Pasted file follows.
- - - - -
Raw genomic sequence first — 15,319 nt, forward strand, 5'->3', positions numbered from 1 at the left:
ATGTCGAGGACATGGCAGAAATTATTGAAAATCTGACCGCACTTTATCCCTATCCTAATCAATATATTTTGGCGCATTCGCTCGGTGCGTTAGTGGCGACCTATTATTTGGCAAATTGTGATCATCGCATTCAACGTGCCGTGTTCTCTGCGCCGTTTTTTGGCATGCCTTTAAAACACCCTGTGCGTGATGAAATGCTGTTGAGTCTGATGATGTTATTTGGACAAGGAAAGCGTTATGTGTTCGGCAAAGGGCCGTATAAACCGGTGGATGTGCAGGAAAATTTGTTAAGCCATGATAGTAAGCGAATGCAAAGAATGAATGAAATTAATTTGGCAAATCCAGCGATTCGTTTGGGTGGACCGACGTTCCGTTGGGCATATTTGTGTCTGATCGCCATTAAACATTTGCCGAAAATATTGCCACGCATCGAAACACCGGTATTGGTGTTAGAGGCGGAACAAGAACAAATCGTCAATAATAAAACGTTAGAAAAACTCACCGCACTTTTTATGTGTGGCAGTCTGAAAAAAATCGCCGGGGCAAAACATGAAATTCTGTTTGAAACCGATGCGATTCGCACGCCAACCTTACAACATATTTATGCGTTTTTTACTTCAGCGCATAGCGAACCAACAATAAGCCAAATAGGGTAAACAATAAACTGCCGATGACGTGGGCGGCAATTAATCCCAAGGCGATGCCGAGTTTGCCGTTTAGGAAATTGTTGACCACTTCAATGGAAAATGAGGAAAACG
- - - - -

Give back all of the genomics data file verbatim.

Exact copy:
Raw genomic sequence first — 15,319 nt, forward strand, 5'->3', positions numbered from 1 at the left:
ATGTCGAGGACATGGCAGAAATTATTGAAAATCTGACCGCACTTTATCCCTATCCTAATCAATATATTTTGGCGCATTCGCTCGGTGCGTTAGTGGCGACCTATTATTTGGCAAATTGTGATCATCGCATTCAACGTGCCGTGTTCTCTGCGCCGTTTTTTGGCATGCCTTTAAAACACCCTGTGCGTGATGAAATGCTGTTGAGTCTGATGATGTTATTTGGACAAGGAAAGCGTTATGTGTTCGGCAAAGGGCCGTATAAACCGGTGGATGTGCAGGAAAATTTGTTAAGCCATGATAGTAAGCGAATGCAAAGAATGAATGAAATTAATTTGGCAAATCCAGCGATTCGTTTGGGTGGACCGACGTTCCGTTGGGCATATTTGTGTCTGATCGCCATTAAACATTTGCCGAAAATATTGCCACGCATCGAAACACCGGTATTGGTGTTAGAGGCGGAACAAGAACAAATCGTCAATAATAAAACGTTAGAAAAACTCACCGCACTTTTTATGTGTGGCAGTCTGAAAAAAATCGCCGGGGCAAAACATGAAATTCTGTTTGAAACCGATGCGATTCGCACGCCAACCTTACAACATATTTATGCGTTTTTTACTTCAGCGCATAGCGAACCAACAATAAGCCAAATAGGGTAAACAATAAACTGCCGATGACGTGGGCGGCAATTAATCCCAAGGCGATGCCGAGTTTGCCGTTTAGGAAATTGTTGACCACTTCAATGGAAAATGAGGAAAACG